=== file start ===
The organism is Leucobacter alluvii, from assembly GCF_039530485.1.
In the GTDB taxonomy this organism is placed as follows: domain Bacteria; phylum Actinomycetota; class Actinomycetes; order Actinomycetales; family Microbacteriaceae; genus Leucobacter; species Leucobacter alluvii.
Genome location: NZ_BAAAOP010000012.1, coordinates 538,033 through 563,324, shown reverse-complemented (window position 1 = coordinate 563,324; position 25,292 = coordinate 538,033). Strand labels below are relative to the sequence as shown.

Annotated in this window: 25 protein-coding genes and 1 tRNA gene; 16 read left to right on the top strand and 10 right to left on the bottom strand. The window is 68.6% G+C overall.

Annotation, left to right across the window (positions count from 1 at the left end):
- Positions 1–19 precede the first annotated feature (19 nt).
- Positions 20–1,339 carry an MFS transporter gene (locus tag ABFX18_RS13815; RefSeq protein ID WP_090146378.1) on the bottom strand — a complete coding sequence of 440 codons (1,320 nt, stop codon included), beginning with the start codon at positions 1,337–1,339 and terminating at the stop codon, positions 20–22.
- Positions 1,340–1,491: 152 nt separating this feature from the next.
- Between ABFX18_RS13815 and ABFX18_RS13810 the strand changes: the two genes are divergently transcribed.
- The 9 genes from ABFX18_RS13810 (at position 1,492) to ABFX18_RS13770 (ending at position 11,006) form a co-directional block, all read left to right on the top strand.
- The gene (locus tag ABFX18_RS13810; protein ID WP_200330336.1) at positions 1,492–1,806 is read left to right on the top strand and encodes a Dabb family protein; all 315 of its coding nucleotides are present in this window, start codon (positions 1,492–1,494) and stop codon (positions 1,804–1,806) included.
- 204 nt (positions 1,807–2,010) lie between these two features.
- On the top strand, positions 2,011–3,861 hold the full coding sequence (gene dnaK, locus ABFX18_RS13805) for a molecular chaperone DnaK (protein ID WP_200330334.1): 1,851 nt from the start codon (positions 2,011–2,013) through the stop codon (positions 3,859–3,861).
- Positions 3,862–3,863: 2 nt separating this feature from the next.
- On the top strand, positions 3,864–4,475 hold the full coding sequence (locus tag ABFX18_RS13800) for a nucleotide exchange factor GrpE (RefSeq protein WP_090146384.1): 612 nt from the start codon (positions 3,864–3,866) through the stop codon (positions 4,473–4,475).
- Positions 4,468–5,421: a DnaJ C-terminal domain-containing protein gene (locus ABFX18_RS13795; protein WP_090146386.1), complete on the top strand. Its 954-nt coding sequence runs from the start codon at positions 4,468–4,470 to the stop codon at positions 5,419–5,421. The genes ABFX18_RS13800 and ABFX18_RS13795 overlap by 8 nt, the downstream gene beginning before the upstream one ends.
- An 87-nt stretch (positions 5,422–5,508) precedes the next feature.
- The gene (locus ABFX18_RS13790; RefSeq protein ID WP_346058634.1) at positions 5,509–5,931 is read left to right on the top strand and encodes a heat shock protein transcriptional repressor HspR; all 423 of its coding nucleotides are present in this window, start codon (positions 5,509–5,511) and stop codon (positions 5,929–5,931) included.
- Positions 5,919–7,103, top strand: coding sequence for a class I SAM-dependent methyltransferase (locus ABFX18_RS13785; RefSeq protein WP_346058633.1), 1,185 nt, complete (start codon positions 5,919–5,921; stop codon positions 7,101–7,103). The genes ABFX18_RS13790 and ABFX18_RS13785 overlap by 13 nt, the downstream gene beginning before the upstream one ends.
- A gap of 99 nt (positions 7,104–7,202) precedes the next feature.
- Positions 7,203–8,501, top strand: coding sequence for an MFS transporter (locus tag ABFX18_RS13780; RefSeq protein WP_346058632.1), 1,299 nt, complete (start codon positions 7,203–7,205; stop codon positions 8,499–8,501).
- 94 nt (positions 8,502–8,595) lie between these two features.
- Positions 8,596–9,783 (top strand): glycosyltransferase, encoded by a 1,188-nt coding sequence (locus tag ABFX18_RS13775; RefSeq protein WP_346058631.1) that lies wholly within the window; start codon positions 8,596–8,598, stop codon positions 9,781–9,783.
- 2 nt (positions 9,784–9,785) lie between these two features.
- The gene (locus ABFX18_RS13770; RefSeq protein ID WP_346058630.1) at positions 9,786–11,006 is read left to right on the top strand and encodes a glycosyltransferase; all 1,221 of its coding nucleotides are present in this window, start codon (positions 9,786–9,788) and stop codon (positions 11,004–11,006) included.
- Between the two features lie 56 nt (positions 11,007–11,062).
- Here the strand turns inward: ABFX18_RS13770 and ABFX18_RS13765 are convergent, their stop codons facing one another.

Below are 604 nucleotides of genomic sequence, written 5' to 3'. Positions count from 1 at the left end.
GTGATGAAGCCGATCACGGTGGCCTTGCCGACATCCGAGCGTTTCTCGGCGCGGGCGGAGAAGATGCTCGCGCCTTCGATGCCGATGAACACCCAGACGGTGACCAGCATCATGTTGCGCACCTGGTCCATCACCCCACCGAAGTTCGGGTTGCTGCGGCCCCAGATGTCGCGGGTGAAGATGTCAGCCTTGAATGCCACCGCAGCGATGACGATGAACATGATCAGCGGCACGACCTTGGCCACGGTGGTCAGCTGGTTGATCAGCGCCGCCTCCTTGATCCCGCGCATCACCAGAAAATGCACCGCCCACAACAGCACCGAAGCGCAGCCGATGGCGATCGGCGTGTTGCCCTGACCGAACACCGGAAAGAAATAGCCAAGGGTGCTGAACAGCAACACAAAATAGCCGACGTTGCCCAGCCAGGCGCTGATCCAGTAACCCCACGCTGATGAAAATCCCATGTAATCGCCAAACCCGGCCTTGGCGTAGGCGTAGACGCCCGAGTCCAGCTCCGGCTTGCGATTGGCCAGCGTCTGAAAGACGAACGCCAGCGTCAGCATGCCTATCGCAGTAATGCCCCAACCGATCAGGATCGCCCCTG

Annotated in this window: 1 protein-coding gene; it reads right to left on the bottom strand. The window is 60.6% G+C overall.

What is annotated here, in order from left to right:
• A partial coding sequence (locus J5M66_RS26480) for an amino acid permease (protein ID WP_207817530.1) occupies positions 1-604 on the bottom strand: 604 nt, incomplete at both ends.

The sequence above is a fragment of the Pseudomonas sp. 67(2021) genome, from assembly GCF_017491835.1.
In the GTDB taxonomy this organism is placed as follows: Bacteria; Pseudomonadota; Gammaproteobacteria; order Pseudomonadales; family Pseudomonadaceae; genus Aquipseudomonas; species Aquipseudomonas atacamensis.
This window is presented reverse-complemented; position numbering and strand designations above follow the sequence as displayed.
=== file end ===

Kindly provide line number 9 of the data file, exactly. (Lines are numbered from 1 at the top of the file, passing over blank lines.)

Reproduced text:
- Between ABFX18_RS13815 and ABFX18_RS13810 the strand changes: the two genes are divergently transcribed.